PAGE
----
Wednesday, September 08, 2010

The CRTC chair speaks

Lawrence Martin's column of August 19th produces a significant reaction, albeit delayed:
I read with consternation Lawrence Martin's column Is Stephen Harper Set To Move Against The CRTC? (Aug. 19) calling into question the Canadian Radio-television and Telecommunications Commission's independence as a regulatory body. The column stems from Quebecor Media's application to launch a TV news service called Sun TV News.

I would like to categorically state that no one at any level of government has approached me about the Sun TV application, the appointment of the CRTC's vice-chair of broadcasting, or my own mandate.

Quebecor's application is being treated according to the CRTC's well-established processes. The application was published on Sept. 1 for comment, and a public hearing will be held in Gatineau, Que., starting on Nov. 19. The CRTC will then make a decision on the basis of the evidence on the public record.

Konrad von Finckenstein, chair, CRTC, Gatineau, Que.
Martin's column has required von Finckenstein to state on the public record that the Sun Media TV application will follow the "CRTC's well-established processes" in reaction to rumours about possible Harper government interference. And you'd expect nothing less from the Chair of the CRTC. The "i's" will be dotted and the "t's" will be crossed. Reassuring to hear it. But for Martin's column, it's doubtful such a public statement would have been made. Whether von Finckenstein purposely delayed a response or not, as Norman Spector is wondering today, who knows? What an interesting few weeks it's been though.

Spector is also taking a bit of a lecturing pose on the repercussions from Martin's column:
Think of all the ink that’s been spilled based on the premise of Mr. Martin’s column, published nearly three weeks ago – not to speak of the frenzy it unleashed in the blogosphere. OMG, even literary lions like Margaret Atwood took the story seriously enough to base entire tweets on it. Not to speak of having signed a U.S. petition against the new service, citing the presumed “government meddling” as justification for interfering with free expression – normally sacrosanct to folks like her – notwithstanding that the column was based on information provided by an anonymouse or two.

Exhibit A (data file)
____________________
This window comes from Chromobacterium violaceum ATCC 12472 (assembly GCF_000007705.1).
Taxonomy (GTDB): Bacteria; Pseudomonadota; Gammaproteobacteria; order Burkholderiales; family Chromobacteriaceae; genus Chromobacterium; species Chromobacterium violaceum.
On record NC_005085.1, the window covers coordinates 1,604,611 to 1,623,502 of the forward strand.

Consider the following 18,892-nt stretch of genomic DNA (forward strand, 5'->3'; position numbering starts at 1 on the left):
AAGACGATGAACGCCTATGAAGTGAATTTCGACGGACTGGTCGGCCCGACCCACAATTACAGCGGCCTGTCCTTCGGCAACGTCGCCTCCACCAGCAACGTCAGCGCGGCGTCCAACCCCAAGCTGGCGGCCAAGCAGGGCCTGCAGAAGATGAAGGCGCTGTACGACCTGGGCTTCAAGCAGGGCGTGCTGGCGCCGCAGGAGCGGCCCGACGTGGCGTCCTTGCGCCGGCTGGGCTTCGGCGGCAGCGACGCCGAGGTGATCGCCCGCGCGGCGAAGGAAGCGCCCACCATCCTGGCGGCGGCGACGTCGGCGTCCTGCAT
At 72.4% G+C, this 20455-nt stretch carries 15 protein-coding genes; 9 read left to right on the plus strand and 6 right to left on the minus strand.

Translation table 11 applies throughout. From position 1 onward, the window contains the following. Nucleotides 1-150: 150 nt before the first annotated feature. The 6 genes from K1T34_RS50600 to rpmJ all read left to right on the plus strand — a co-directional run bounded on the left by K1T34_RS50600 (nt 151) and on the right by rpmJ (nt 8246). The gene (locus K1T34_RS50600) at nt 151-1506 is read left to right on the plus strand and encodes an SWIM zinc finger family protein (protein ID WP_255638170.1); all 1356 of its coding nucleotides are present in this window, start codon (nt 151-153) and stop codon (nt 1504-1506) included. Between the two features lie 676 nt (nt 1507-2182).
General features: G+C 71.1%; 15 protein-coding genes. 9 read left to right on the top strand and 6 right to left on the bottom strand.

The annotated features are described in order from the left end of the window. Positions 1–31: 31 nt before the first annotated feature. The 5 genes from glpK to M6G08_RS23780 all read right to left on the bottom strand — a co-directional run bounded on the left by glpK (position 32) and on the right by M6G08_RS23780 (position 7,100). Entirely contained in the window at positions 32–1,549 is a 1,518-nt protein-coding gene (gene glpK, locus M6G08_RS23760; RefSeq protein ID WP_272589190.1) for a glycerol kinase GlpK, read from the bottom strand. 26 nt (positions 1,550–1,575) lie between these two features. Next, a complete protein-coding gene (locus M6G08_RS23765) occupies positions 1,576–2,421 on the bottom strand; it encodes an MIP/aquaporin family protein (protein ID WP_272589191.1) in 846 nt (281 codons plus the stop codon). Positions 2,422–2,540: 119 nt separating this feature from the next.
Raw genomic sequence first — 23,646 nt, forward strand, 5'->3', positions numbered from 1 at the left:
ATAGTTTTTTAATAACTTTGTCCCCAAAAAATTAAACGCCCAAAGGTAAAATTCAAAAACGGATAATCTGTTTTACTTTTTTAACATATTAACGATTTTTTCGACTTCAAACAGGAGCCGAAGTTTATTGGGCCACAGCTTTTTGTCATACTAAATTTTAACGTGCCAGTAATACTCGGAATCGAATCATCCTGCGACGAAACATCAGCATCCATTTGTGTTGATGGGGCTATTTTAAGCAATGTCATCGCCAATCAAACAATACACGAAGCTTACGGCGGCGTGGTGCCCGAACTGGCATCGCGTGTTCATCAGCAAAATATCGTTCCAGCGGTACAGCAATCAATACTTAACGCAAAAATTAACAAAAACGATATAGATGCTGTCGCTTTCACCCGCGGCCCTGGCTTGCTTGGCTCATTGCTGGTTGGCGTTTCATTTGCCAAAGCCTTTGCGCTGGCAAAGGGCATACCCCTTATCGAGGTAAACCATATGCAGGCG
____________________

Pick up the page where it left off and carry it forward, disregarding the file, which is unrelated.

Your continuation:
Wouldn't be the first time a columnist was wrong about an issue, if Martin was indeed wrong or misled by sources perhaps. Persichilli was wrong the other day. And yes, we sure do get frenzied in the blogosphere from time to time too. Sometimes, this is all for very good reason.

Here, we have a Prime Minister who has a long track record with officers of Parliament and independent officers, not of the healthy democratic variety. That will indeed lead many to surmise that yes, it is plausible to think that the head of the CRTC could be nudged out or that the CRTC process might be pressured. And it's not just Martin who has offered up the possibility that there might be some kind of political resolution to the licensing.

Just this weekend, we read news as well that Harper has received briefing notes on the Sun TV CRTC request, something which he's directly conflicted in, with his former Director of Communications now heading up the Sun TV bid. Should he be staying informed if he has such a conflict? No. Appearances matter. Chinese walls required. Otherwise people do wonder.

And yes, Harper did meet with Rupert Murdoch in New York, along with Teneycke, disclosed to no Canadian and only learned about through Ari Fleischer's U.S. filing.

Such facts have justifiably led many to wonder about the integrity of this process, a perfectly legitimate issue to probe given all of the facts at hand. The independence and integrity of our national broadcasting regulator and its licensing process are worth the price of pushing some limits.

So now that von Finckenstein is on the record, prompted by Martin's column, we can expect no less than independent scrutiny of the Sun Media TV application with all the rules being followed. And of course, we should also expect that the Harper cabinet will respect the independence of the CRTC and let its expertise prevail.